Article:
My company is the IS/IT geeks to IEEE, IETF, IGF, etc. So thanks goes out for those who say the networks, work.
Having a great network is not a want, it is a need. Members who attend events, tend to attend many events all over the globe. They are away from home offices and must do double duty by being a member of a group working on a standard and stay connected with the office as work must move forward.
I wish I could get all the work available, but that is not possible. The best recommendations I would give are:
1) References; require a possible vendor to produce references from similar or larger events with similar needs (Wi-Fi, Cyber cafe, audio video streaming, dictation, etc). You dont want to be teaching someone you are paying.
2) Billing; Your first event with a new vendor should have a detailed description of services with start end date and time, number of engineers onsite, response time for after meeting hours. You need to know the final bill before you engage the vendor.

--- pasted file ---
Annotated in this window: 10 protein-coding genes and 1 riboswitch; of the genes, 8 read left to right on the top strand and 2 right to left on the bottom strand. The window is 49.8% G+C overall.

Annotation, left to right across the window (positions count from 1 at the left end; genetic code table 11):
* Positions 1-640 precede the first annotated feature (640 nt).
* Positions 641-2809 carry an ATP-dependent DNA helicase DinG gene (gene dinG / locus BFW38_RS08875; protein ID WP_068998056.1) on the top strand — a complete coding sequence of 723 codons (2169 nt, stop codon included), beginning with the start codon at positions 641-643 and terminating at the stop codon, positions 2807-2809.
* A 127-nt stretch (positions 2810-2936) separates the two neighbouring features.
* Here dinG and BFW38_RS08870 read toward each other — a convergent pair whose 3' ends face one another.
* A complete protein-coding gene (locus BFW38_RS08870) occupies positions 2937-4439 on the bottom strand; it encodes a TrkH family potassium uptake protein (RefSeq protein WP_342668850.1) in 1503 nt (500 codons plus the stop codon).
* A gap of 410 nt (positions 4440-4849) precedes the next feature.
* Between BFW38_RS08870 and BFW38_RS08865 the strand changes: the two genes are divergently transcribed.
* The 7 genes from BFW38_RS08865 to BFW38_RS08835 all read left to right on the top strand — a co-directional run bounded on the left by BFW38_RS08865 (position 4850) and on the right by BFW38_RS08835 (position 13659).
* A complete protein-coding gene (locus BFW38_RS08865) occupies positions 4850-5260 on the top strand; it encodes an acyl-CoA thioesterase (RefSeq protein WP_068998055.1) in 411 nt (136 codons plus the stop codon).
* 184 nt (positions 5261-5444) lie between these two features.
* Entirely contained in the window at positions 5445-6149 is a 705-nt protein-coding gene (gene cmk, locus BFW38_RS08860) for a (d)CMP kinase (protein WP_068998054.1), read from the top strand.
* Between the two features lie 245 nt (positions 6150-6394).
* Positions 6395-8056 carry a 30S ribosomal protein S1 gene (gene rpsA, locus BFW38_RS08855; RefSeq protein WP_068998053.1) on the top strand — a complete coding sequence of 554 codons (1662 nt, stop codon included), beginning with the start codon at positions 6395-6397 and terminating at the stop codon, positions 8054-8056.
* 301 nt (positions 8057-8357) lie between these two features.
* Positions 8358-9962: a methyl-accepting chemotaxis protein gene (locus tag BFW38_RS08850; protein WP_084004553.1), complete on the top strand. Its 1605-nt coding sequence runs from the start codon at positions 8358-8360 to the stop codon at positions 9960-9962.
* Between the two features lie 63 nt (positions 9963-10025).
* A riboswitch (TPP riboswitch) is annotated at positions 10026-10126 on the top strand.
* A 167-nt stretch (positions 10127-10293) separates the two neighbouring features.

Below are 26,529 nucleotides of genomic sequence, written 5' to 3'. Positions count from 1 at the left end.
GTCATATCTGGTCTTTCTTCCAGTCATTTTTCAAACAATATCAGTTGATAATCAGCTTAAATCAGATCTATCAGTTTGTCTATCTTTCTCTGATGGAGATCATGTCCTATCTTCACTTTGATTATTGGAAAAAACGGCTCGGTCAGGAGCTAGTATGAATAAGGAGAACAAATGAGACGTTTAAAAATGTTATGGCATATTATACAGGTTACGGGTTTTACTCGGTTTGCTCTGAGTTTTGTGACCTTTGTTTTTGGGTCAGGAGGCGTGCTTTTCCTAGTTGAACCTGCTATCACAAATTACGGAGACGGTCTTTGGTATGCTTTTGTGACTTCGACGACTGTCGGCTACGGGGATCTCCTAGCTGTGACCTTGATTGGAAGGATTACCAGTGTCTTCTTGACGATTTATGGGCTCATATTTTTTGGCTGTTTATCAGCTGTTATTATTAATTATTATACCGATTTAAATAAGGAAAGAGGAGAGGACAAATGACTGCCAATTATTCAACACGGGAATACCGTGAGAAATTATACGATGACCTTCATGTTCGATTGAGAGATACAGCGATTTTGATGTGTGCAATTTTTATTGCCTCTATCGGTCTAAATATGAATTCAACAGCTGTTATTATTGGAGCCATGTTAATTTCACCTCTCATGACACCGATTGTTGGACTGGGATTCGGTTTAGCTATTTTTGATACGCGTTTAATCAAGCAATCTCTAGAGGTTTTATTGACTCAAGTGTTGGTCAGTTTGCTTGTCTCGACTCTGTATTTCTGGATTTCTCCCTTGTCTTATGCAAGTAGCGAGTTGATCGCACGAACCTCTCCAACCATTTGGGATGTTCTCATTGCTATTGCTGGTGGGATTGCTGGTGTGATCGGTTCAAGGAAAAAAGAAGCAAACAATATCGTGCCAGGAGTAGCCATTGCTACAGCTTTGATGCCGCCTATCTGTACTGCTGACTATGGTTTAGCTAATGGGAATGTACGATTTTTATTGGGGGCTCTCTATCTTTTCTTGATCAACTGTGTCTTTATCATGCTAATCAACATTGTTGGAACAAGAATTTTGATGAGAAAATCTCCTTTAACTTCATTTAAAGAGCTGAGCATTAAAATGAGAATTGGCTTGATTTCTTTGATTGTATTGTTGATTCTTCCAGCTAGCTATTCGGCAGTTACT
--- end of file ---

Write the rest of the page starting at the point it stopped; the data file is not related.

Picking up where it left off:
3) Hardware; Enterprise hardware is a must. Working with a larger IT firm will make sure hardware stays currents as they will have enough clients to always afford upgrading to best of breed hardware.
4) Staffing; Not all IT geeks are created equal. Proper planning reduces the head count for onsite staff, also seen it, done it, made it a turn key product makes it so our typical meeting is staff at 1 geek to 250 attending members, now this number will be higher if audio and video streaming, or other special needs are requested. As an example IEEE 802 with 1300 attending members is staffed with 5 VeriLAN staff.
Contact VeriLAN http://www.verilan.com for additional information.